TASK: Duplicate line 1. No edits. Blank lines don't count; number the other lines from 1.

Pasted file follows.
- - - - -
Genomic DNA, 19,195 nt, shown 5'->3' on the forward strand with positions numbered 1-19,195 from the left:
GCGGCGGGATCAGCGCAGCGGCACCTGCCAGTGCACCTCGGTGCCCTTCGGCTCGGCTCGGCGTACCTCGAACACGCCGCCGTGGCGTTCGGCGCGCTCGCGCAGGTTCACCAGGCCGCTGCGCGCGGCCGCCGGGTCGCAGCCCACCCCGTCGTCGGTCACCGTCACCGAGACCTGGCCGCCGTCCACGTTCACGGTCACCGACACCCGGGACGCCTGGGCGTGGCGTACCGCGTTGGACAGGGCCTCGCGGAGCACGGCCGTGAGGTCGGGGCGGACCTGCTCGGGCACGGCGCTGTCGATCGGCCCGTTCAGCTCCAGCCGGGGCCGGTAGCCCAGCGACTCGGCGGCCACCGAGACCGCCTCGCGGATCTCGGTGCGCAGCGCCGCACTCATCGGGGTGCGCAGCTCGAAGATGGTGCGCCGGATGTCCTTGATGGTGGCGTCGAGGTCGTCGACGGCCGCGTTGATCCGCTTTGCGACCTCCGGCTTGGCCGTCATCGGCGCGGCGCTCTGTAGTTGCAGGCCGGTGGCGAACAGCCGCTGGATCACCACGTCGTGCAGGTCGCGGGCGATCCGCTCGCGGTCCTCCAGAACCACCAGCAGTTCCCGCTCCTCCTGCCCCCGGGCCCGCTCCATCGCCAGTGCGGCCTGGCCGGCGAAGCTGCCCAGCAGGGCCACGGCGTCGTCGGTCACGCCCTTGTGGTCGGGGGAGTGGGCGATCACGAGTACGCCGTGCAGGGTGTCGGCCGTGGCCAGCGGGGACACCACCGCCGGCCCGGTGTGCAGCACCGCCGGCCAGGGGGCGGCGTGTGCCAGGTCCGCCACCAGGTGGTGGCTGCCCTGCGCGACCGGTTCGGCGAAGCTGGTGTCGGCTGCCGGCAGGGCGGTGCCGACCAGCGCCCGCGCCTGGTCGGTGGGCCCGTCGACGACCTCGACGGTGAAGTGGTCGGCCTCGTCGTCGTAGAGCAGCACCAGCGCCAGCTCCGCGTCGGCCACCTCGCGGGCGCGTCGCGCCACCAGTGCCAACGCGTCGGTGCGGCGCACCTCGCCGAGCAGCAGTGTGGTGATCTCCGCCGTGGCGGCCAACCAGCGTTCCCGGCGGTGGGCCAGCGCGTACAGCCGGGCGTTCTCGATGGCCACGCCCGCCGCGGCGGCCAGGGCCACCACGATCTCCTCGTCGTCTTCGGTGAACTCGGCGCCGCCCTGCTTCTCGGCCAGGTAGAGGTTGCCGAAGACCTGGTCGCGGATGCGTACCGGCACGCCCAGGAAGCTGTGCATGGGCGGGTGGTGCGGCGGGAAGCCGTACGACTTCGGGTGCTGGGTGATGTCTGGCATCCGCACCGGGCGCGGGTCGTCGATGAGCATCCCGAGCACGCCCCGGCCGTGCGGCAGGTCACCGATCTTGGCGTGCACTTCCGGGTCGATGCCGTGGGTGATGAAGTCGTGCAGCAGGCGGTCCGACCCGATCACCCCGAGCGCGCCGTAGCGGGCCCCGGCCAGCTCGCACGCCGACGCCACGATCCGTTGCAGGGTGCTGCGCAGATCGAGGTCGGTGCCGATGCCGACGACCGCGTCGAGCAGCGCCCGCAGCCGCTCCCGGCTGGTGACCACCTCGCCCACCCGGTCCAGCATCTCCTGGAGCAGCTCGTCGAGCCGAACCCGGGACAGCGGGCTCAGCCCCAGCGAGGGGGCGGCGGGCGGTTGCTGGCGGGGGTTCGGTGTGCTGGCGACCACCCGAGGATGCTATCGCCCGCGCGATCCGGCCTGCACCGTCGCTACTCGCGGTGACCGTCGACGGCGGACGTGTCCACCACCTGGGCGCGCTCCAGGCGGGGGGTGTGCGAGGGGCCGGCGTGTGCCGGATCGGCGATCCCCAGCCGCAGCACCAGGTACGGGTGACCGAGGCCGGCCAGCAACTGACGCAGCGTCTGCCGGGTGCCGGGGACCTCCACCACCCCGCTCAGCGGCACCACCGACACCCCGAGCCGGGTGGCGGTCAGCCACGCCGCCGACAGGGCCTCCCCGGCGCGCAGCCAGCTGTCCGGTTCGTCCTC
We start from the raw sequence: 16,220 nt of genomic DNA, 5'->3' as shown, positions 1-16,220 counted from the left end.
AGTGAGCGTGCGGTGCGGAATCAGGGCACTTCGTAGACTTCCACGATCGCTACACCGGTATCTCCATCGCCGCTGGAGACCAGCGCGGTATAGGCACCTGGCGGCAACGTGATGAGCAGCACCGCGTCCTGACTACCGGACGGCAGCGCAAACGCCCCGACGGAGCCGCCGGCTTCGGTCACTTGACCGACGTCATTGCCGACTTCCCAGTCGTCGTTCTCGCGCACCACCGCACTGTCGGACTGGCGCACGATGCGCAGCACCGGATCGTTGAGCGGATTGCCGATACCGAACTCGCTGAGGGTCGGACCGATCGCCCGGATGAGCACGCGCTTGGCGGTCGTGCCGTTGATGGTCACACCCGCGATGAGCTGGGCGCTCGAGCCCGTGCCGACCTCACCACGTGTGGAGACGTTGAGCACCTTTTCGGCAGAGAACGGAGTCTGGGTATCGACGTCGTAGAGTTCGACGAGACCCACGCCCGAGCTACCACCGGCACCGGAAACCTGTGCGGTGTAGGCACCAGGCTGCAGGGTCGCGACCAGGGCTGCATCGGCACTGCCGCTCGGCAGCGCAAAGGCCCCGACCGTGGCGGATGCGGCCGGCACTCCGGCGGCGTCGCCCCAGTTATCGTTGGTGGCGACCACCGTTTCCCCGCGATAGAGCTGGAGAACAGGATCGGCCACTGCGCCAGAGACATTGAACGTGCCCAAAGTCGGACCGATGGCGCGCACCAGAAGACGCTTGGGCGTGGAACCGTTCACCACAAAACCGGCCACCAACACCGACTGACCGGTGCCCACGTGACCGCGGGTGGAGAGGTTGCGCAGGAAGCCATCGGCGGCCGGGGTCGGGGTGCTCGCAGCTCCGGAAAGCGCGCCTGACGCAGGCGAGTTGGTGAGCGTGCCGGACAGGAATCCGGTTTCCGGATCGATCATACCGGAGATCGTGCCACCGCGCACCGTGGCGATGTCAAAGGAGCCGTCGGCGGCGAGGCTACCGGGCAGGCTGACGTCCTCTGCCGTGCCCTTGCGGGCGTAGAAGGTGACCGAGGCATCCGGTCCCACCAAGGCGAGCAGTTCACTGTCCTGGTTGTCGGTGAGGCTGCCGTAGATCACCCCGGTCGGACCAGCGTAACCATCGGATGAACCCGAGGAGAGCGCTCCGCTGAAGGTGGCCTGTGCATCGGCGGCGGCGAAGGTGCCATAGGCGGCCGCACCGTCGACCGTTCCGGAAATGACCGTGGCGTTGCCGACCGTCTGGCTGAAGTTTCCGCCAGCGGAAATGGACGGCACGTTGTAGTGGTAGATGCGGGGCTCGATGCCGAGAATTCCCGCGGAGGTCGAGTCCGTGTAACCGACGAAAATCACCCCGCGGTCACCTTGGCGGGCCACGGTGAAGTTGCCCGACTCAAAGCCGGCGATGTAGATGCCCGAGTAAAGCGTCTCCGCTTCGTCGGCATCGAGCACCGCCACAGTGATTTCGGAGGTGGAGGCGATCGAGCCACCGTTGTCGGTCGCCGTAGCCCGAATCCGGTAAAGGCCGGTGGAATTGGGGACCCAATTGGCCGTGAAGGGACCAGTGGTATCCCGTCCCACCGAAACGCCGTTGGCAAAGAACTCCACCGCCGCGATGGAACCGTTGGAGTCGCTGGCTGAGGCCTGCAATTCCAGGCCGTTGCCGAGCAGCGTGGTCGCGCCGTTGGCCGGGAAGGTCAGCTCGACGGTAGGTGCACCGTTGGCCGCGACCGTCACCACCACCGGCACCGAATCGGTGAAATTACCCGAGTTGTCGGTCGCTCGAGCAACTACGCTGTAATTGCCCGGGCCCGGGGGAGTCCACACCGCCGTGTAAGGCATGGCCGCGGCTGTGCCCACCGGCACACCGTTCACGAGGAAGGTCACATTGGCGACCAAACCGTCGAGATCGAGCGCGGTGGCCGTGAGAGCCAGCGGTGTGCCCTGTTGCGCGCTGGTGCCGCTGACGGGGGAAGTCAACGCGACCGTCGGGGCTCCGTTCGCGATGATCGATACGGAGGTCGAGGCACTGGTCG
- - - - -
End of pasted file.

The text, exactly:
Genomic DNA, 19,195 nt, shown 5'->3' on the forward strand with positions numbered 1-19,195 from the left: